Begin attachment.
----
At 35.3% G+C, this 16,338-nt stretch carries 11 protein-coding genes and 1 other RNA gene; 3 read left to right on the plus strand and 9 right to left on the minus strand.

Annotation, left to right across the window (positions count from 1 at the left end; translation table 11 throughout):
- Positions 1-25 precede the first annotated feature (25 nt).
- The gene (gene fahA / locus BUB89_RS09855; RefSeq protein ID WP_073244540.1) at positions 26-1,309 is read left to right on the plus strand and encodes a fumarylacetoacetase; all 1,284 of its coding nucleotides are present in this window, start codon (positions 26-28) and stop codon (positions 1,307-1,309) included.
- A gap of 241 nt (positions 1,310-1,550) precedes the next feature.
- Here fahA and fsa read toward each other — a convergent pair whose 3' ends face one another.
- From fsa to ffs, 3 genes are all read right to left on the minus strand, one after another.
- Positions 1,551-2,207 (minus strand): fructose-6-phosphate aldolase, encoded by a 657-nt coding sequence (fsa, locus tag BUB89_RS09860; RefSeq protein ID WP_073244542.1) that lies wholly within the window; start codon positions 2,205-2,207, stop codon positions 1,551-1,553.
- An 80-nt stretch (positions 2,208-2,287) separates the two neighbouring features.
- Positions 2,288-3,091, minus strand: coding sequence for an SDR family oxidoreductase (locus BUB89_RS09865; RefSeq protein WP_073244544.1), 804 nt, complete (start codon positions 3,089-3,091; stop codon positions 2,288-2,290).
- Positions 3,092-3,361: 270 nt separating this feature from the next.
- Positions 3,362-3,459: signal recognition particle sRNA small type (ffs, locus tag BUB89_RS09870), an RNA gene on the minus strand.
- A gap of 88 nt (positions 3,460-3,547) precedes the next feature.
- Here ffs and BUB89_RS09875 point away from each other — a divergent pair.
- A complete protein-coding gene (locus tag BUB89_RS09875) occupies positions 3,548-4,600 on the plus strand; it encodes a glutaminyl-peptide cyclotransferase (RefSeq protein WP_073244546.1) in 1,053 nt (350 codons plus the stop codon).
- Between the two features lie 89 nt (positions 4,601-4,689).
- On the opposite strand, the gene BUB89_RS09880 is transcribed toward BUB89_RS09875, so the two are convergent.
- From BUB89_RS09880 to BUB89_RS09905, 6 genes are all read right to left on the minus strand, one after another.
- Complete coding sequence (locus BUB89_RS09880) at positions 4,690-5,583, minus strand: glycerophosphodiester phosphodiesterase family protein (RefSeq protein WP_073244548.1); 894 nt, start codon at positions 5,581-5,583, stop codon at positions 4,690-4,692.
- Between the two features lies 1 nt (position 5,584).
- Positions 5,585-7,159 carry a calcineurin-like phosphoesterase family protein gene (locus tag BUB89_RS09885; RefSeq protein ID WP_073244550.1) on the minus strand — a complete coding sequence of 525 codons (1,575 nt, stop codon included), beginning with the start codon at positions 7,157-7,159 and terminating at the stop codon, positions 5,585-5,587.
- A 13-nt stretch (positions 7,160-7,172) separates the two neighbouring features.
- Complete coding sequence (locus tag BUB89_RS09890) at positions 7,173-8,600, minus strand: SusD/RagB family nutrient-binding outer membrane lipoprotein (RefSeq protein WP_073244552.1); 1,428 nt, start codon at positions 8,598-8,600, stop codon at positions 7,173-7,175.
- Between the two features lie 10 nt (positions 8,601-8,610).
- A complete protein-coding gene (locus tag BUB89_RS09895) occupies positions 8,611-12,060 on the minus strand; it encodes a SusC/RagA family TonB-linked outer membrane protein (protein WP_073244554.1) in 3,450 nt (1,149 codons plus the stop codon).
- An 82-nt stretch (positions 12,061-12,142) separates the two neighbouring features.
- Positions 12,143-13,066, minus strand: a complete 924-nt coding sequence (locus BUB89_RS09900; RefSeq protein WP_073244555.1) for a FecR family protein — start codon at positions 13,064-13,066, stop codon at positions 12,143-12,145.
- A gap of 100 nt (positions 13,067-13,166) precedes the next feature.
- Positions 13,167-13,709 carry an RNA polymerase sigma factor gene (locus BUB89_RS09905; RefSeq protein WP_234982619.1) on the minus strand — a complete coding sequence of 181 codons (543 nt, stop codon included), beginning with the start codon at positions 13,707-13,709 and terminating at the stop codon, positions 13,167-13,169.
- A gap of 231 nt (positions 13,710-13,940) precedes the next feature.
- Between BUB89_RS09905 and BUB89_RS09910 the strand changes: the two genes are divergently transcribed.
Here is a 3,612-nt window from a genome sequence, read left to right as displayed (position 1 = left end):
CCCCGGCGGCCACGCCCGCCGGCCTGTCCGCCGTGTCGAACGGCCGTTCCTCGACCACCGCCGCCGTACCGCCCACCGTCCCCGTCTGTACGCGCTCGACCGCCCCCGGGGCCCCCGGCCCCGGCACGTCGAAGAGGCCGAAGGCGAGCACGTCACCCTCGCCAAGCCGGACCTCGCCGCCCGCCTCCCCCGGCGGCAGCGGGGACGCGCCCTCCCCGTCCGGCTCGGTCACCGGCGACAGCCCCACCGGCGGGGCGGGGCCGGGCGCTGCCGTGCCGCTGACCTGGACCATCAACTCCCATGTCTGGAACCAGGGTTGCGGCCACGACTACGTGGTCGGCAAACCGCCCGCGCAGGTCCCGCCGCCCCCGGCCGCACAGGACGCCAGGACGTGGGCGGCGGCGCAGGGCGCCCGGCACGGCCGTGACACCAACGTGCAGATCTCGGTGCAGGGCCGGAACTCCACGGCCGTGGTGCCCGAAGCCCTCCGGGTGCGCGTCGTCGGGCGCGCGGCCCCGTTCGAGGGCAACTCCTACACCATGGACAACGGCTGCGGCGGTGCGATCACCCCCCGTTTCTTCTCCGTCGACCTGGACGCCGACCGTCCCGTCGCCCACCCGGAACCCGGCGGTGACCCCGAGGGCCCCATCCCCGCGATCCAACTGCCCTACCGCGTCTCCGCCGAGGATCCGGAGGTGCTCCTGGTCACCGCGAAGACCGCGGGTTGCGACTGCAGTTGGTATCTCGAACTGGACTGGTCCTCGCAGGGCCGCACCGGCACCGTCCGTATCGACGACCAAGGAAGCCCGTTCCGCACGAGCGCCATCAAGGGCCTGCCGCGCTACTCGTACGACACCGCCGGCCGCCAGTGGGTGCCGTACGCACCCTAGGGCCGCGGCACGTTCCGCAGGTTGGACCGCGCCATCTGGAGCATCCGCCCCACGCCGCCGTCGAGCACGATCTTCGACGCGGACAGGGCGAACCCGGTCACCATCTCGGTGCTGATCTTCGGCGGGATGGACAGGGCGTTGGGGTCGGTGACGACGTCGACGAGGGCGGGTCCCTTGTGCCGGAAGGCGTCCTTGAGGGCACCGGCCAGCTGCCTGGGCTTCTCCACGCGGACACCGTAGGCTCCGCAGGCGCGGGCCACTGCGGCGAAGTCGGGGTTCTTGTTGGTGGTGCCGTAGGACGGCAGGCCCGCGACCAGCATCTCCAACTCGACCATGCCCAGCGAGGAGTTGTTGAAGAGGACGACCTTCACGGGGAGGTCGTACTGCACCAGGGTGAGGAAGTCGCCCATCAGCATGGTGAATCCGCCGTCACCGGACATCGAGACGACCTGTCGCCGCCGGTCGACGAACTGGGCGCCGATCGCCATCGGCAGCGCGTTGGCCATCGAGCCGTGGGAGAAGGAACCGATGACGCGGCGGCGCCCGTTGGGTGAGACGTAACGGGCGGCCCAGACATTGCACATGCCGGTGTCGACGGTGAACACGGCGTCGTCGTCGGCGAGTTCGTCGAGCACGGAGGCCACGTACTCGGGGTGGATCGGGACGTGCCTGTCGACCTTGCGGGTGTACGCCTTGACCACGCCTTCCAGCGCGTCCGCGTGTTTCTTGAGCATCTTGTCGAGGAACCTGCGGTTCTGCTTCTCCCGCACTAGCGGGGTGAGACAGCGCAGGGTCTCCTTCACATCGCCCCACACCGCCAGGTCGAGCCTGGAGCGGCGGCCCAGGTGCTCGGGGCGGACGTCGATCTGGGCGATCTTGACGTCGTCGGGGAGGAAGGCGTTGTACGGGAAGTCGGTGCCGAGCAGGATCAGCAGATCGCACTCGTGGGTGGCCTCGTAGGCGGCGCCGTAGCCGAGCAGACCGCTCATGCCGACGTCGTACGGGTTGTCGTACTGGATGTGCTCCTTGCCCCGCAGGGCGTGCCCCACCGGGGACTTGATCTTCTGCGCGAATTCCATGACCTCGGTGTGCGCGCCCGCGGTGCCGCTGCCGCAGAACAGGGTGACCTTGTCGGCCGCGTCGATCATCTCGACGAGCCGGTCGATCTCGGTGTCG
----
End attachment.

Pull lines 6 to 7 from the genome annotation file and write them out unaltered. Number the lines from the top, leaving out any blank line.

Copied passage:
- Here fahA and fsa read toward each other — a convergent pair whose 3' ends face one another.
- From fsa to ffs, 3 genes are all read right to left on the minus strand, one after another.